So what does this do for your performance exactly?  Well, think about it.  Imagine being in those moments during a race when your body has become a hurting unit and all your muscles are screaming out to stop, quit, drop and have a donut, whatever.  What is your typical physical response in that moment of crisis?  I don’t know about you, but mine is to begin breathing quickly and heavily which, therefore, limits the amount of blood being circulated to my working muscles while my heart rate escalates to that of a startled jack rabbit thanks to the zillions of hormones that are being released into my body when stressed.  Hence, I simply CANNOT go on, never mind willfully stopping or slowing down….I’m done….finished…kaput.

By mediating, what you’re really training yourself to do is b-r-e-a-t-h-e so thatit relaxes away the tension in your muscles, and also reducing the adrenaline and fatigue when practiced at regular intervals. This then results in better stress management, and in effect enabling you to think more clearly and to make better decisions in the never-ending fight against stress and fatigue during long events.  The heightened state of self-awareness provided by regular meditation is very crucial in directly identifying sources of stress during endurance events.  Likewise, it assists in feeding those fatigued muscles with the precious lifeforce that fuels them…OXYGEN!

Now lets get one thing straight first, learning to breathe meditate doesn’t necessarily mean you have to don a flowing gown and diaper and sit in some Zen garden, or sweat lodge somewhere…you can do it anywhere.  Just sit and be still and practice breathing deeply from the pit of your stomach in long controlled breaths.  I also recommend you do the same during your workouts as well to become accustomed to “breathing” through the inevitable discomfort that comes with spanning those longer distances.  There’s no real “right” or “wrong” way of meditating.  If the method works for you, it’s the right one.  But don’t expect to hear chanting or sitar music to signal you’ve reached Nirvana and will live out your days in eternal bliss.  The signs of success will be subtle: feeling less stressed, happier and more peaceful as you go about your daily life, not to mention being able to sustain activity more comfortably over long periods.  For most of us, this is more than enough to make it all worthwhile…myself anyway.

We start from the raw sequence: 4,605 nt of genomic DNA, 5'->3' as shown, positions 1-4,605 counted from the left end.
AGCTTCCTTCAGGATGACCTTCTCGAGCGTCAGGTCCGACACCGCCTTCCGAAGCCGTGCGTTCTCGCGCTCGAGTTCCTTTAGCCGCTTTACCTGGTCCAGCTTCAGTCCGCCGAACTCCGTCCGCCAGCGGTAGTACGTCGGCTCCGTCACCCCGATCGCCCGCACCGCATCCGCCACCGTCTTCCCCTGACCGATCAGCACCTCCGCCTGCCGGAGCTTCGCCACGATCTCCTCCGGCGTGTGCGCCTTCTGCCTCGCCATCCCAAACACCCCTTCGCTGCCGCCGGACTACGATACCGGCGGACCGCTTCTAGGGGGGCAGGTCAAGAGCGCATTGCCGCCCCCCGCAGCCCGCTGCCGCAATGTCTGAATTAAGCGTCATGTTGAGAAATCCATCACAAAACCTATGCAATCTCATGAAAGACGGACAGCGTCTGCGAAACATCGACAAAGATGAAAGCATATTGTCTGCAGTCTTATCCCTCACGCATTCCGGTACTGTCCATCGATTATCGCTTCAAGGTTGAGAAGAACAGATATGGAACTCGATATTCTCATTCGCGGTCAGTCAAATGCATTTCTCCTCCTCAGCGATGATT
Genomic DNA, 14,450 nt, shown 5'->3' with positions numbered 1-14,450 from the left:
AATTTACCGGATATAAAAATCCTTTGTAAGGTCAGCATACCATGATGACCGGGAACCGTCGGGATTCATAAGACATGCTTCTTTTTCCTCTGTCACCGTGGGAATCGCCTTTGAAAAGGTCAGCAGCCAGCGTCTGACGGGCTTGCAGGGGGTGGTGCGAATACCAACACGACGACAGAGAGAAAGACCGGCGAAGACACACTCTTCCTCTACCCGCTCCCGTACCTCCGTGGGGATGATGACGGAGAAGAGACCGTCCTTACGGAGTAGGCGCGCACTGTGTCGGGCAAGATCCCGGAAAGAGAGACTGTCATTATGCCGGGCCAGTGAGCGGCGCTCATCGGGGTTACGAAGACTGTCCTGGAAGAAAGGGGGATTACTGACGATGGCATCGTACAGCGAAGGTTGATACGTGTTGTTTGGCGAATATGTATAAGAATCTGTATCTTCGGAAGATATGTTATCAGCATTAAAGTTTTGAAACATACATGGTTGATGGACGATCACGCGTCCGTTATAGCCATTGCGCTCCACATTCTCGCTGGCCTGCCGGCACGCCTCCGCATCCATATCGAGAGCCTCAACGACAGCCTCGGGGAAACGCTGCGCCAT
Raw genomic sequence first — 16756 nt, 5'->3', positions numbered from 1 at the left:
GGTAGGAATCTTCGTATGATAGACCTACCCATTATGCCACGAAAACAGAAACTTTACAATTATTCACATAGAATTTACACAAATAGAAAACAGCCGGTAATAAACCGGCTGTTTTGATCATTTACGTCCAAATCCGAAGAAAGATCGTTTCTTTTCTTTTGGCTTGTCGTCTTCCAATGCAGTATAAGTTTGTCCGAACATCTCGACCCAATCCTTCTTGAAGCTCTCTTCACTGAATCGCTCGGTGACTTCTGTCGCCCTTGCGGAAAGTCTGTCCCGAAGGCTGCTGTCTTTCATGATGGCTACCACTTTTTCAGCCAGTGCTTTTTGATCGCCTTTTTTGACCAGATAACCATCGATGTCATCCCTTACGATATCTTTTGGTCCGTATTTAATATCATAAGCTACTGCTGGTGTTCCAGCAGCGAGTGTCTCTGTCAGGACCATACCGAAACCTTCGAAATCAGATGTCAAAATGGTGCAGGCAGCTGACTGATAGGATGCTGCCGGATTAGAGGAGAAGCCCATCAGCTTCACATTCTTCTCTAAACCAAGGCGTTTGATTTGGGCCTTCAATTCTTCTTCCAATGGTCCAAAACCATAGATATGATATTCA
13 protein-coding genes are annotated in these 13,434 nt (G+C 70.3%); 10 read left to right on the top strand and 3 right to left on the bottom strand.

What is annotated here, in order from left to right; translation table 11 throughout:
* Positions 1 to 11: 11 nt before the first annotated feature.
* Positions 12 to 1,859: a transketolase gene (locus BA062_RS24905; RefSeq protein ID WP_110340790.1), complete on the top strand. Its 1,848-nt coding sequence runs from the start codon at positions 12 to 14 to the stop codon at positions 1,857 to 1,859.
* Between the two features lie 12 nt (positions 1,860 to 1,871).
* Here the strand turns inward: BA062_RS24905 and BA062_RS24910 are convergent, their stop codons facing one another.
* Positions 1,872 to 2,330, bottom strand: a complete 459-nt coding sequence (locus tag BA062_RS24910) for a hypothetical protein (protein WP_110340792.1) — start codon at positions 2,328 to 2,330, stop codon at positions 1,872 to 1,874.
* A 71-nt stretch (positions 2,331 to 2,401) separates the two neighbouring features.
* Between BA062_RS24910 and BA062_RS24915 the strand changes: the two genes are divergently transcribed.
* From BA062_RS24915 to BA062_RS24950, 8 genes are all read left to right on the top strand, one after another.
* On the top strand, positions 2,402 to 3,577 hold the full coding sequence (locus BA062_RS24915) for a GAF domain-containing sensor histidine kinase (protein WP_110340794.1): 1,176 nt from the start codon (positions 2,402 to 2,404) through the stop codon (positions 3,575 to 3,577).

Like any of the other swimming, biking and running disciplines, successful meditation requires motivation and commitment.  To reap the full rewards you need to practice it consistently as everything else. Choose a method that works for you, and stick with it for two weeks.  After two weeks, introduce a new method to your practice. Start with five minutes a day, everyday, and gradually add two minutes every two weeks.  Schedule your meditation like you would any other thing in your life, such as a workout or training session, and before long it will become second nature.  Personally, besides practicing during my yoga classes, I will also concentrate on my breathing while doing the more mundane things throughout the day like washing the dishes, folding laundry, or just sitting around mindlessly with my cats.  Easy!

Truuuuuuuuuuuuuuust me…breathing will provide you fairly easy improvement with very little effort.  While you may not feel flashes of insight when practicing meditation initially, its effects will become apparent to you later, when you may notice that you responded to a race day crisis (read that as ‘stress’, ‘fatigue’, ‘pain’, or what have you) with uncharacteristic calmness and focus, or failed to get “triggered” into a situation that would normally cause you to falter and stop. Trust in the process, let go of your expectations of achieving “results” (after all, meditation is not a contest), and you will reap the results.